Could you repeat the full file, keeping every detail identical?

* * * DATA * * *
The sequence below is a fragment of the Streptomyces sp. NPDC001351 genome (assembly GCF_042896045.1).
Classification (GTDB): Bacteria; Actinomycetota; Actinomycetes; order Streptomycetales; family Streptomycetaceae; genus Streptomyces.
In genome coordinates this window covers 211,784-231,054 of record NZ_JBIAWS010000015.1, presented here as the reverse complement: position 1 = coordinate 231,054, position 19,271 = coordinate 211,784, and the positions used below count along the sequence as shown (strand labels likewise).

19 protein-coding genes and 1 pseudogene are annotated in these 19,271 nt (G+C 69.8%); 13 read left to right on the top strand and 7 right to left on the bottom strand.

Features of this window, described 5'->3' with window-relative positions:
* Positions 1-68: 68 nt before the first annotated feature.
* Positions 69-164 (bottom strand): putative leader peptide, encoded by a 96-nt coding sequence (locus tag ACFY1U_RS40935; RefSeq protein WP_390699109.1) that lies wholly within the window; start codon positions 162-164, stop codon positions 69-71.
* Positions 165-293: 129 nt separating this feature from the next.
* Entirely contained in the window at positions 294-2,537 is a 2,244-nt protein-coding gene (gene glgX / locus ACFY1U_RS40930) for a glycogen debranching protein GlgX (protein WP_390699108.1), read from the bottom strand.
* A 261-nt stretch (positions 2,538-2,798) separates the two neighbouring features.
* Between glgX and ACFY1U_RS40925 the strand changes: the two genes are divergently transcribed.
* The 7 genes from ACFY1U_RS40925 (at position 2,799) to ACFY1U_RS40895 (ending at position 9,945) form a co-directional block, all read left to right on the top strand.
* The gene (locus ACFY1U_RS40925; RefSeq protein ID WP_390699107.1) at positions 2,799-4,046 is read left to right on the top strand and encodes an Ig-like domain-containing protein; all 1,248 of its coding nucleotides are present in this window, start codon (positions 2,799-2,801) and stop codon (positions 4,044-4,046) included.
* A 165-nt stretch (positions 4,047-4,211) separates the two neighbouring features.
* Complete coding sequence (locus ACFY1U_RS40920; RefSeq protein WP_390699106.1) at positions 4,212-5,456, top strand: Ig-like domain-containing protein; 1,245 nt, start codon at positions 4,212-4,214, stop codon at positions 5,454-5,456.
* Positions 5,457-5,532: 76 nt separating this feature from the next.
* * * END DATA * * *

The sequence below is a fragment of the Streptomyces sp. NPDC001351 genome (assembly GCF_042896045.1).
Classification (GTDB): Bacteria; Actinomycetota; Actinomycetes; order Streptomycetales; family Streptomycetaceae; genus Streptomyces.
In genome coordinates this window covers 211,784-231,054 of record NZ_JBIAWS010000015.1, presented here as the reverse complement: position 1 = coordinate 231,054, position 19,271 = coordinate 211,784, and the positions used below count along the sequence as shown (strand labels likewise).

19 protein-coding genes and 1 pseudogene are annotated in these 19,271 nt (G+C 69.8%); 13 read left to right on the top strand and 7 right to left on the bottom strand.

Features of this window, described 5'->3' with window-relative positions:
* Positions 1-68: 68 nt before the first annotated feature.
* Positions 69-164 (bottom strand): putative leader peptide, encoded by a 96-nt coding sequence (locus tag ACFY1U_RS40935; RefSeq protein WP_390699109.1) that lies wholly within the window; start codon positions 162-164, stop codon positions 69-71.
* Positions 165-293: 129 nt separating this feature from the next.
* Entirely contained in the window at positions 294-2,537 is a 2,244-nt protein-coding gene (gene glgX / locus ACFY1U_RS40930) for a glycogen debranching protein GlgX (protein WP_390699108.1), read from the bottom strand.
* A 261-nt stretch (positions 2,538-2,798) separates the two neighbouring features.
* Between glgX and ACFY1U_RS40925 the strand changes: the two genes are divergently transcribed.
* The 7 genes from ACFY1U_RS40925 (at position 2,799) to ACFY1U_RS40895 (ending at position 9,945) form a co-directional block, all read left to right on the top strand.
* The gene (locus ACFY1U_RS40925; RefSeq protein ID WP_390699107.1) at positions 2,799-4,046 is read left to right on the top strand and encodes an Ig-like domain-containing protein; all 1,248 of its coding nucleotides are present in this window, start codon (positions 2,799-2,801) and stop codon (positions 4,044-4,046) included.
* A 165-nt stretch (positions 4,047-4,211) separates the two neighbouring features.
* Complete coding sequence (locus ACFY1U_RS40920; RefSeq protein WP_390699106.1) at positions 4,212-5,456, top strand: Ig-like domain-containing protein; 1,245 nt, start codon at positions 4,212-4,214, stop codon at positions 5,454-5,456.
* Positions 5,457-5,532: 76 nt separating this feature from the next.